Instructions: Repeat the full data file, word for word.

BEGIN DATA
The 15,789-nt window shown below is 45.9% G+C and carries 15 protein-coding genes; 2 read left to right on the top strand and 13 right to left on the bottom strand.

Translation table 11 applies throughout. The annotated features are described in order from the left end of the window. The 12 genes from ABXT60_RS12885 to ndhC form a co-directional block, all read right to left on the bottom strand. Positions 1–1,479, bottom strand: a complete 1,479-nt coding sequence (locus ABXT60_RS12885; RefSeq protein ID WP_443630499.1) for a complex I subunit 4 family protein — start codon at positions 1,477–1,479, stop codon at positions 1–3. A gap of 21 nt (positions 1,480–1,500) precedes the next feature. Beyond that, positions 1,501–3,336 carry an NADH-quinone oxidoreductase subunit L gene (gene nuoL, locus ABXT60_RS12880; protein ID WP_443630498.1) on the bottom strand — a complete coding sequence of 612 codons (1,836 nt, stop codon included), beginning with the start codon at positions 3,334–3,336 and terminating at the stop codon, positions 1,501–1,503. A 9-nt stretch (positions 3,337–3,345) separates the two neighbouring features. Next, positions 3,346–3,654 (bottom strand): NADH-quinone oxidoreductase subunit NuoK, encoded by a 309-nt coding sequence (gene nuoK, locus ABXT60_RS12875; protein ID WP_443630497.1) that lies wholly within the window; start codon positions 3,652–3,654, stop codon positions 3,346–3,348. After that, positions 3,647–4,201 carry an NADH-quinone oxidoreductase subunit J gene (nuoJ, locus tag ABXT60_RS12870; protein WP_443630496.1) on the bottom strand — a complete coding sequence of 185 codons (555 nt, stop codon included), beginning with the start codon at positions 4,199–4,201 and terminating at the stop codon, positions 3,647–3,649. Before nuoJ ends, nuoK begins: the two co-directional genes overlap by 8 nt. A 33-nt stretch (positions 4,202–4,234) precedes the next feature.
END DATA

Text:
The 15,789-nt window shown below is 45.9% G+C and carries 15 protein-coding genes; 2 read left to right on the top strand and 13 right to left on the bottom strand.

Translation table 11 applies throughout. The annotated features are described in order from the left end of the window. The 12 genes from ABXT60_RS12885 to ndhC form a co-directional block, all read right to left on the bottom strand. Positions 1–1,479, bottom strand: a complete 1,479-nt coding sequence (locus ABXT60_RS12885; RefSeq protein ID WP_443630499.1) for a complex I subunit 4 family protein — start codon at positions 1,477–1,479, stop codon at positions 1–3. A gap of 21 nt (positions 1,480–1,500) precedes the next feature. Beyond that, positions 1,501–3,336 carry an NADH-quinone oxidoreductase subunit L gene (gene nuoL, locus ABXT60_RS12880; protein ID WP_443630498.1) on the bottom strand — a complete coding sequence of 612 codons (1,836 nt, stop codon included), beginning with the start codon at positions 3,334–3,336 and terminating at the stop codon, positions 1,501–1,503. A 9-nt stretch (positions 3,337–3,345) separates the two neighbouring features. Next, positions 3,346–3,654 (bottom strand): NADH-quinone oxidoreductase subunit NuoK, encoded by a 309-nt coding sequence (gene nuoK, locus ABXT60_RS12875; protein ID WP_443630497.1) that lies wholly within the window; start codon positions 3,652–3,654, stop codon positions 3,346–3,348. After that, positions 3,647–4,201 carry an NADH-quinone oxidoreductase subunit J gene (nuoJ, locus tag ABXT60_RS12870; protein WP_443630496.1) on the bottom strand — a complete coding sequence of 185 codons (555 nt, stop codon included), beginning with the start codon at positions 4,199–4,201 and terminating at the stop codon, positions 3,647–3,649. Before nuoJ ends, nuoK begins: the two co-directional genes overlap by 8 nt. A 33-nt stretch (positions 4,202–4,234) precedes the next feature.